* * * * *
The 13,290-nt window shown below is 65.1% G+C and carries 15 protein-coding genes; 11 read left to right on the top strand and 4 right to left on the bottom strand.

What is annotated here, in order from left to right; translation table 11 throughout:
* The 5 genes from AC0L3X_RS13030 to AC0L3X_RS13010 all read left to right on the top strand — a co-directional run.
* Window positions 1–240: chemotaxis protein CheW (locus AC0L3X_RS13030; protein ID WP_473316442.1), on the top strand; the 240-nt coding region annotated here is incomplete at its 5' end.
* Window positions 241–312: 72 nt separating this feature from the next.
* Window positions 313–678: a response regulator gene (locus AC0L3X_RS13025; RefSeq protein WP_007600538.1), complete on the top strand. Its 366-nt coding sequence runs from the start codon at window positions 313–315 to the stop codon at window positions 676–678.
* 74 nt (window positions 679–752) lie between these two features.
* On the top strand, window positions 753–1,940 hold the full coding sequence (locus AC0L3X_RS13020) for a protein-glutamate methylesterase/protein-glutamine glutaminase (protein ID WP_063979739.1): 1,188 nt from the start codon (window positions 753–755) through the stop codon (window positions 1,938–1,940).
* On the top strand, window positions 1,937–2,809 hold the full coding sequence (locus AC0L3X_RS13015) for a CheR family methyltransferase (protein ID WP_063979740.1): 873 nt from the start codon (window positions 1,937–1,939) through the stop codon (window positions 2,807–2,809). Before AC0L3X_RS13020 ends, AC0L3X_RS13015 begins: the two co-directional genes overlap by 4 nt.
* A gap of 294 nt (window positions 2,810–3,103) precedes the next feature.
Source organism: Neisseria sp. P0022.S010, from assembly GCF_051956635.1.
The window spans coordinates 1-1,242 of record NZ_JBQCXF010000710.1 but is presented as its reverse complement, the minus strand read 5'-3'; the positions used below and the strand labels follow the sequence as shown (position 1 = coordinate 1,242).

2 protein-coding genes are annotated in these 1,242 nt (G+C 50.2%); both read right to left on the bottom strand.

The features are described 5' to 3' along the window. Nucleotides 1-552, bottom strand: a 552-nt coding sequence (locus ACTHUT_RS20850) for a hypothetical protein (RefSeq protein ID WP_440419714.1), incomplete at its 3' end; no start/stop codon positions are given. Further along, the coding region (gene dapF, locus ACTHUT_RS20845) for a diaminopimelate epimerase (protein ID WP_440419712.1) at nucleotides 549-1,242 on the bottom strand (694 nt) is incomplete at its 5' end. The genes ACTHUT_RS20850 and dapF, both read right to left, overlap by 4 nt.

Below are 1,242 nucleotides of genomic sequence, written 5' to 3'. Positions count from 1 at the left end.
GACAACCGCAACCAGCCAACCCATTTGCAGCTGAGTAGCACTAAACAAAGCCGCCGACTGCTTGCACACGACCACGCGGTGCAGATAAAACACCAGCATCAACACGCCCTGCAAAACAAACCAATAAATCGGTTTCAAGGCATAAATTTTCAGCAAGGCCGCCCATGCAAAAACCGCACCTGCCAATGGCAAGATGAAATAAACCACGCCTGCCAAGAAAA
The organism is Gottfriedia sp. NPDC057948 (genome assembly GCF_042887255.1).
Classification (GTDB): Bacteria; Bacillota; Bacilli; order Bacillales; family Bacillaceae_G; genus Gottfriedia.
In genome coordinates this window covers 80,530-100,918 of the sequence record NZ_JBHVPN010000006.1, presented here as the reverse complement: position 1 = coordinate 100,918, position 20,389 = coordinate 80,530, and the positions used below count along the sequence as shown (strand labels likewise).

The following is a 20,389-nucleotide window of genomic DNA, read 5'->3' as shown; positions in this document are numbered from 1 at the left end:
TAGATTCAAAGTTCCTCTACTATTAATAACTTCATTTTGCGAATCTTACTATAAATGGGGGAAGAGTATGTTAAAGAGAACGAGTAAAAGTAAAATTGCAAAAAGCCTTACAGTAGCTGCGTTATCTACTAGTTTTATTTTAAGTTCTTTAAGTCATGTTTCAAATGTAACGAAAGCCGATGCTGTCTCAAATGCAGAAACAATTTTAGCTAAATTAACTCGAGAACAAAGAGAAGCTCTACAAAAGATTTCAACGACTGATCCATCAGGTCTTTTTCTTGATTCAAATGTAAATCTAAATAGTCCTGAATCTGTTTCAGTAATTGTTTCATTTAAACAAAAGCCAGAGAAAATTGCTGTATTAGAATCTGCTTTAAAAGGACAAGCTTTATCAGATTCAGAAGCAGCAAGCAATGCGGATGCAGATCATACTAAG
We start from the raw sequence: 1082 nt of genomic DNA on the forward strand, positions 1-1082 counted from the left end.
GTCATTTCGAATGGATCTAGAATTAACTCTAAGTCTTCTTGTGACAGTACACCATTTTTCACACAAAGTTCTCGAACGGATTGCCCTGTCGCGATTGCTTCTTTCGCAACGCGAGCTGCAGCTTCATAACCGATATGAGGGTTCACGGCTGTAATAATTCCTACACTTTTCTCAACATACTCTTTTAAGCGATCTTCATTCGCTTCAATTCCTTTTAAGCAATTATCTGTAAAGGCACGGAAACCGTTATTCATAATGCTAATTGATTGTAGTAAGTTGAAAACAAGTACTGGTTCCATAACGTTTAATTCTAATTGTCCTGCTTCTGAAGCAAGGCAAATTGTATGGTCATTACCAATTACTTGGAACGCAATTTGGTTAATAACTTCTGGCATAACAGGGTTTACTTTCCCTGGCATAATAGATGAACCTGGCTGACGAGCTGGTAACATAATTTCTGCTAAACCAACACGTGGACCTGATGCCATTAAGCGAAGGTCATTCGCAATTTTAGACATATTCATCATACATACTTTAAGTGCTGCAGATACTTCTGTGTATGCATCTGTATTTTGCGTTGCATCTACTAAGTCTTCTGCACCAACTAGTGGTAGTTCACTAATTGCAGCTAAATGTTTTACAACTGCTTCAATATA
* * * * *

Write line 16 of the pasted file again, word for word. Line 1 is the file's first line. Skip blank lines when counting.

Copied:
GACAACCGCAACCAGCCAACCCATTTGCAGCTGAGTAGCACTAAACAAAGCCGCCGACTGCTTGCACACGACCACGCGGTGCAGATAAAACACCAGCATCAACACGCCCTGCAAAACAAACCAATAAATCGGTTTCAAGGCATAAATTTTCAGCAAGGCCGCCCATGCAAAAACCGCACCTGCCAATGGCAAGATGAAATAAACCACGCCTGCCAAGAAAA